The title story again carries that lament — “I’m here but I want it to be someplace else” — and the love story of a long-married couple. Retired Army colonel Rand Lee and his wife Anne have moved to a retirement village in that same North Carolina county. Rand, who has recently had his second heart attack, wants to live quietly and physically, even if it means a third and deadly heart attack. He wants to go fast and he doesn’t want Anne to be burdened with his care.
Anne is the social one, immediately making friends and joining in on group activities.
They begin to drift apart. Anne does what she wants, she enjoys her friends and their dinners and outings. She gives up on Rand, building a distance he finally cannot cross.
The novella in the collection, “The Outside World,” pulls in references from the other stories. Unsettling and by turns joyful and disturbing, this work almost overshadows the rest of the pieces.
It is intensely felt, written with passion and longing and full of unanswered questions.
Jolene is a Mennonite woman from Nebraska whose upbringing does not include demonstrative love. Her parents work hard, attend church, keep up appearances, but like so many others in Hudson’s stories, they are isolated, insulated from “The Outside World”
When Jolene goes to college, the University of North Carolina at Chapel Hill, she finds some of what she’s looking for — and then much more, falling for a graduate student who teaches one of her classes.
Her innocence and other-worldliness appeal so to John that they are quickly married and set up house on an old farm, owned by John’s uncle, way back off the road, away from hustle, bustle and demands. Here, John says, he can finish his book on Thoreau by living like Thoreau.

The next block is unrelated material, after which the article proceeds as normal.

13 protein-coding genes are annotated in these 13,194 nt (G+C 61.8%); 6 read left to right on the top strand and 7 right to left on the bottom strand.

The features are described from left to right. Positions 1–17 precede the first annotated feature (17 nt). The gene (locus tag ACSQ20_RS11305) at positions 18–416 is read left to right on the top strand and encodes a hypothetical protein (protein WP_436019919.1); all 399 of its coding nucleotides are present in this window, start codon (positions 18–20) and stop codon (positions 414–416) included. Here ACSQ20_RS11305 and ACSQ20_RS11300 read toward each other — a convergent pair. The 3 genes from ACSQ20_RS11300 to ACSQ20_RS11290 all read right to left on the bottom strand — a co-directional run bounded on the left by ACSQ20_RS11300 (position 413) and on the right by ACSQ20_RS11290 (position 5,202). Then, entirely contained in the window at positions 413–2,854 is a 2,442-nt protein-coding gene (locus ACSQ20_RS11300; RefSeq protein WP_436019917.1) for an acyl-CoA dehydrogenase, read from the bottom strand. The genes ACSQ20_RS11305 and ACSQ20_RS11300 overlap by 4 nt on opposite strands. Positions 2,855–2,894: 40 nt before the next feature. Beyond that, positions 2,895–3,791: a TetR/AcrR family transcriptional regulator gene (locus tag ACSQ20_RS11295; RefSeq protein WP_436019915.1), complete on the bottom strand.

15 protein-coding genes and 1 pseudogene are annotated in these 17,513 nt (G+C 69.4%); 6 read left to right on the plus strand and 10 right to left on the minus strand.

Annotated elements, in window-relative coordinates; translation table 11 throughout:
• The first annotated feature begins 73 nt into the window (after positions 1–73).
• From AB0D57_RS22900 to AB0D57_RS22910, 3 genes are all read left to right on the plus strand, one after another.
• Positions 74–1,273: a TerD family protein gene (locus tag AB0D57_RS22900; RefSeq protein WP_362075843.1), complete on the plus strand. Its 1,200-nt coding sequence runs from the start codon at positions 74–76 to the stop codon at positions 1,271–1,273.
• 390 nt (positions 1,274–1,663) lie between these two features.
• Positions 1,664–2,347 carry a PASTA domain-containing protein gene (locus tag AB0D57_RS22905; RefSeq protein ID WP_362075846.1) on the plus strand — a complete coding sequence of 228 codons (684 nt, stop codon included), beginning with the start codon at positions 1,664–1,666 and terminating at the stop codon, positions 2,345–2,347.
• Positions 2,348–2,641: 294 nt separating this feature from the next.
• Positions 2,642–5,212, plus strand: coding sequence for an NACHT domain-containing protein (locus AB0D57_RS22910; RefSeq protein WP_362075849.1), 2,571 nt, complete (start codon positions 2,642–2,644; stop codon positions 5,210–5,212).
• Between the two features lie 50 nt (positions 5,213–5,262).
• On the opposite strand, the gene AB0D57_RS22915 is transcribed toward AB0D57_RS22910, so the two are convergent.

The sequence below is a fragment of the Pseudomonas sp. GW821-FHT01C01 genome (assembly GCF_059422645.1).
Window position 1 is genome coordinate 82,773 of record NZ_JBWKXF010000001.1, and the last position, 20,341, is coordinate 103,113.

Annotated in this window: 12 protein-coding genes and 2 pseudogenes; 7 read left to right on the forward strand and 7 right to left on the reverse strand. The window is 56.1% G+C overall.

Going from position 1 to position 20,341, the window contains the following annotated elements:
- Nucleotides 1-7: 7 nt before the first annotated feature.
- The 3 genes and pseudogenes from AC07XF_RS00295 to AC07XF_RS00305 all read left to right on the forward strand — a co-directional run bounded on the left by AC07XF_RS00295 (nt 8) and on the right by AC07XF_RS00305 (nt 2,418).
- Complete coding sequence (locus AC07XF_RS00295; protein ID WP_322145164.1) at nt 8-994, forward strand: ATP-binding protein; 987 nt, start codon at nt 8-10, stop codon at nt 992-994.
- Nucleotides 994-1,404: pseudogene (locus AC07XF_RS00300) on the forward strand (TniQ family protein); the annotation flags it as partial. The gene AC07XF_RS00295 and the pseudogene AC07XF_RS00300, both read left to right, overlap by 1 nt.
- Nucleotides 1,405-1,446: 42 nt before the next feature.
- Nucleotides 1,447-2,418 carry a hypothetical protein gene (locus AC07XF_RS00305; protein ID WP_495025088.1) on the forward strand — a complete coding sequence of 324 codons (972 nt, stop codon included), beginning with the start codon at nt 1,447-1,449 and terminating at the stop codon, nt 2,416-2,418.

When Jolene becomes pregnant, there’s no doctor or pre-natal care. Instead, John takes her to the midwife who delivered him, Reba, who’s something from a different era, and not just because she’s in her 80s. She uses herbs and incantations and a beautiful baby boy arrives without incident.
He earns a long, fancy name, Beauregard Simpson Blake, but he’s called Bobo.
Only Bobo isn’t quite right; by age 2, he is neither walking nor talking, not even crawling. Jolene suspects something wrong, but John convinces her it’s nothing.
When they learn the truth, everything about their idyllic life in the woods is at risk. John retreats from Jolene, even though Bobo thrives with new care and special attention.
He has a furry guardian angel, Ace, who keeps him out of trouble and even seems to speak his language.
Isolated and miserable again, Jolene sets out to find healing for what’s broken, broken in her and John — not the joyful Bobo.
Hudson must believe in magic, and uses it in her writing, creating magical scenes, magical effects, vivid dreams, mysterious events.
The place in each story is vital to the person and the story, and almost all the places are off back roads, deep in the woods, anchored in ancient land and bursting with nature.
Birds sing through several stories, and by the end of the novella, there’s been a symphony of mockingbirds, whippoorwills, sparrows, frogs, dogs, bees, butterflies and more.
Each lost soul connects to the natural world for healing and solace.
There’s nothing accidental in this collection — everything is related, through place.
It’s a revelation of feelings and yearnings and finally, peace.